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Materials 2017, 10(3), 288; https://doi.org/10.3390/ma10030288

Article
Cytotoxicity of Light-Cured Dental Materials according to Different Sample Preparation Methods
1
Department and Research Institute of Dental Biomaterials and Bioengineering, Yonsei University College of Dentistry, Seoul 03722, Korea
2
Brain Korea 21 PLUS Project, Yonsei University College of Dentistry, Seoul 03722, Korea
3
Dental Device Testing and Evaluation Center, Yonsei University College of Dentistry, Seoul 03722, Korea
*
Authors to whom correspondence should be addressed.
Academic Editor: Mohan Jacob
Received: 16 January 2017 / Accepted: 9 March 2017 / Published: 14 March 2017

Abstract

:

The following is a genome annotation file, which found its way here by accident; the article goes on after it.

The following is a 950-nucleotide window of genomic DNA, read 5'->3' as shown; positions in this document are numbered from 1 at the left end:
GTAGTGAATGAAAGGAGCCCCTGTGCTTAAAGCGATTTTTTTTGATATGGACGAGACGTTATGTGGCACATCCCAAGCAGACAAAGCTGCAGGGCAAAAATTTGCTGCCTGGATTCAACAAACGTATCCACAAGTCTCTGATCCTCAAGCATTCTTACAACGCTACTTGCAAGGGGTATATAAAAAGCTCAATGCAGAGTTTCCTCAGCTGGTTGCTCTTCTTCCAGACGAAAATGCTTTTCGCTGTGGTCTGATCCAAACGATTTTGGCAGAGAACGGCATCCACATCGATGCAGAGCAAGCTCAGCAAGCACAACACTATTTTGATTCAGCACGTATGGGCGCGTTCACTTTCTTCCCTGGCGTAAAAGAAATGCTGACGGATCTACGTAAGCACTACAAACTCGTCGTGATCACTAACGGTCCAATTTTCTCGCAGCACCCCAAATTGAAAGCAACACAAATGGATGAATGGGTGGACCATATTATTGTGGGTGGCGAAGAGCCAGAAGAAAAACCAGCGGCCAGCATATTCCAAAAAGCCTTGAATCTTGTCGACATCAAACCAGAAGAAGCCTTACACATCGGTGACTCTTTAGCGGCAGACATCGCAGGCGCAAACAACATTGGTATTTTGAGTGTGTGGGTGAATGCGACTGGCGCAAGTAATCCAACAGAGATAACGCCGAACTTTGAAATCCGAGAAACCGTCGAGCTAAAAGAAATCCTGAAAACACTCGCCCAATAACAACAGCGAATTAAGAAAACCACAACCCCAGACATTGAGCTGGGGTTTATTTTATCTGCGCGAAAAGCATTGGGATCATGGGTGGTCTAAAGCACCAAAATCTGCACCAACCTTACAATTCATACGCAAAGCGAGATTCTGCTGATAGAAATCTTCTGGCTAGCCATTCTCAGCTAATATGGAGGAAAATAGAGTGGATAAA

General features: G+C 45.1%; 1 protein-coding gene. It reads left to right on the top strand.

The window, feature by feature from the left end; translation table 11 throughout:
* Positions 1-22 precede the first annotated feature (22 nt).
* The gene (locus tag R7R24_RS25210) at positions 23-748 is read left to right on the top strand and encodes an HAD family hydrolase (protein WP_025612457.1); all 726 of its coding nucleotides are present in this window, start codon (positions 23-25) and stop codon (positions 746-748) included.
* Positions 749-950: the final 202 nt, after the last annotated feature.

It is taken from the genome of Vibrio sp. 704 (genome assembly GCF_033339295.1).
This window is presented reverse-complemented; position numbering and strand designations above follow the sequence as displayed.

Dental light-cured resins can undergo different degrees of polymerization when applied in vivo. When polymerization is incomplete, toxic monomers may be released into the oral cavity. The present study assessed the cytotoxicity of different materials, using sample preparation methods that mirror clinical conditions. Composite and bonding resins were used and divided into four groups according to sample preparation method: uncured; directly cured samples, which were cured after being placed on solidified agar; post-cured samples were polymerized before being placed on agar; and “removed unreacted layer” samples had their oxygen-inhibition layer removed after polymerization. Cytotoxicity was evaluated using an agar diffusion test, MTT assay, and confocal microscopy. Uncured samples were the most cytotoxic, while removed unreacted layer samples were the least cytotoxic (p < 0.05). In the MTT assay, cell viability increased significantly in every group as the concentration of the extracts decreased (p < 0.05). Extracts from post-cured and removed unreacted layer samples of bonding resin were less toxic than post-cured and removed unreacted layer samples of composite resin. Removal of the oxygen-inhibition layer resulted in the lowest cytotoxicity. Clinicians should remove unreacted monomers on the resin surface immediately after restoring teeth with light-curing resin to improve the restoration biocompatibility.